The average woman in the US continues to make 77 cents to the dollar, which means the gap hasn’t narrowed all that much since 1963, when women made just 59 cents. The pay gap varies considerably by race: Black women only make 64 cents to every dollar a white man makes. For Latina women, it’s 54 cents. #Withoutthewagegap, the average woman would make $431,000 more over the course of their career. Enough money to buy a house, put two kids through college, buy more than 21,000 gallons of gas, and feed her family for almost seven years. Or how about pay off all those student loans?
Of course, some people choose to believe that the pay gap isn’t real. The GOP has literally no ideas for closing the gap. Their strategy seems to basically be to call people who worry about pay inequity liars. GOP leaders have called the pay gap “nonsense” and “a bogus issue.”
In fact, while the pay gap involves many different factors over the course of a lifetime, we know quite a bit about where it comes from. And despite conservative claims that it is due entirely to women’s choices, we know that a gap exists independent of factors like education, job choice, and career path – and is at least partially due to straight-up discrimination. (Also, we know that even choices are not made in a vacuum.) And again contrary to conservative myths, we know that existing laws are inadequate in fighting pay discrimination.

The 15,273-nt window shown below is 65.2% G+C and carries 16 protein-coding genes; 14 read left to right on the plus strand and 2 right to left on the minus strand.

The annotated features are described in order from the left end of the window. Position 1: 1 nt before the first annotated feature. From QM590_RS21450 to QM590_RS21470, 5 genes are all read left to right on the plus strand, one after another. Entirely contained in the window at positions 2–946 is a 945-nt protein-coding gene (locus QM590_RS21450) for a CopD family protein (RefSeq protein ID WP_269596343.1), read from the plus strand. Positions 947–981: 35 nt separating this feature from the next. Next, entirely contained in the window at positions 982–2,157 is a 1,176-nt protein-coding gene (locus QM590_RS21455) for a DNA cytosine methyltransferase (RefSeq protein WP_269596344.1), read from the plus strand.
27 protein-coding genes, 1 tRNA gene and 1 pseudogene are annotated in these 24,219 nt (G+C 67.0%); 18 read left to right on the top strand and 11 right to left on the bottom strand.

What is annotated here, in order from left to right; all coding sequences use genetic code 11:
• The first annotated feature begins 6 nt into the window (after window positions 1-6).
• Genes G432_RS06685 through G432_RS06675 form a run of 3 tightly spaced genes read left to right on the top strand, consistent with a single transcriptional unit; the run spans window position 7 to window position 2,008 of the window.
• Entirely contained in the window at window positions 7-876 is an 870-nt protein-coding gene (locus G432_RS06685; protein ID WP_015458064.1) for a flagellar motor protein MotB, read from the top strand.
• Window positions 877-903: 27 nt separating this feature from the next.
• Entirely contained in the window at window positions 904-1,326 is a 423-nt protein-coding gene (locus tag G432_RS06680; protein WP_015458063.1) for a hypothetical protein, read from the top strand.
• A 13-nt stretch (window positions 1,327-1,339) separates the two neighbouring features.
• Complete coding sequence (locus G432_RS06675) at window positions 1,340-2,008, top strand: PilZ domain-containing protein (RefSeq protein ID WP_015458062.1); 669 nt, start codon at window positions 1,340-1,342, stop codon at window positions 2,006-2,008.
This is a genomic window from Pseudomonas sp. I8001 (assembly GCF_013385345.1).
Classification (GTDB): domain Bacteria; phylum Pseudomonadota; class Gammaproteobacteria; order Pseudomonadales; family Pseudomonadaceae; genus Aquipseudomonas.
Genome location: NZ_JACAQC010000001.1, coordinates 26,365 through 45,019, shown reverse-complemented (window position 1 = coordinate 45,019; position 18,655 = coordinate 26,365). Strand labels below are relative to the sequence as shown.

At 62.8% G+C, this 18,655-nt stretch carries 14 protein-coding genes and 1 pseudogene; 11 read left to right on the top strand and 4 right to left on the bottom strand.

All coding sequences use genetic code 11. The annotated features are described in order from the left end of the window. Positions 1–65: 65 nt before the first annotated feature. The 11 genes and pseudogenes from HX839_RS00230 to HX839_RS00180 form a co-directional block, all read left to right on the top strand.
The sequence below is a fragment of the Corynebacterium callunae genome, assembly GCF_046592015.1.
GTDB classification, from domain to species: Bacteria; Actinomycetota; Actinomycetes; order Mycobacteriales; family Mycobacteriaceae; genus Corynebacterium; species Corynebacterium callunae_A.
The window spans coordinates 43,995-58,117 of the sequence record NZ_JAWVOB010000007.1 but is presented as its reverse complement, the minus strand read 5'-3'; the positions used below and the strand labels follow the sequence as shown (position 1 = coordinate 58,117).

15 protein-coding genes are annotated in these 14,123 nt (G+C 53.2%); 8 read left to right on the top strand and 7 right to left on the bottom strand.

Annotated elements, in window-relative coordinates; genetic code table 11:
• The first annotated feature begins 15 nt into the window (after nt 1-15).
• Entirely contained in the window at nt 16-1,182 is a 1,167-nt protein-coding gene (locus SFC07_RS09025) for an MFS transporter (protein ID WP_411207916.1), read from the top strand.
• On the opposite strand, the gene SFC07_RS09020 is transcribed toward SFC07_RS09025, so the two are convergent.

One important factor that drives the pay gap is that women don’t tend to know how much their coworkers are earning. That’s why President Obama is signing an executive order today prohibiting federal contractors from retaliating against employees who discuss their pay with each other. He’s also instructing the Department of Labor to start collecting data on how much the contractors pay their employees by sex and race. Tonight, Congress will yet again take up the Paycheck Fairness Act that would help end that pay secrecy for the rest of us non-federal employees. The GOP, which calls the Act “a desperate political ploy,” will probably block it.
Since women make up nearly two-thirds of minimum wage workers, it’s estimated that raising the federal minimum wage to from $7.25 $10.10 could close the wage gap by five percent. Indeed, the pay gap varies a lot from state to state (check out this interactive map to see how yours is doing), and states with the narrowest pay gaps tend to have higher minimum wages. President Obama recently signed an executive order to increase the minimum for federal employees and has called on Congress to raise the wage for all workers. They likely will not.
Maya Dusenbery is an Executive Director of Feministing.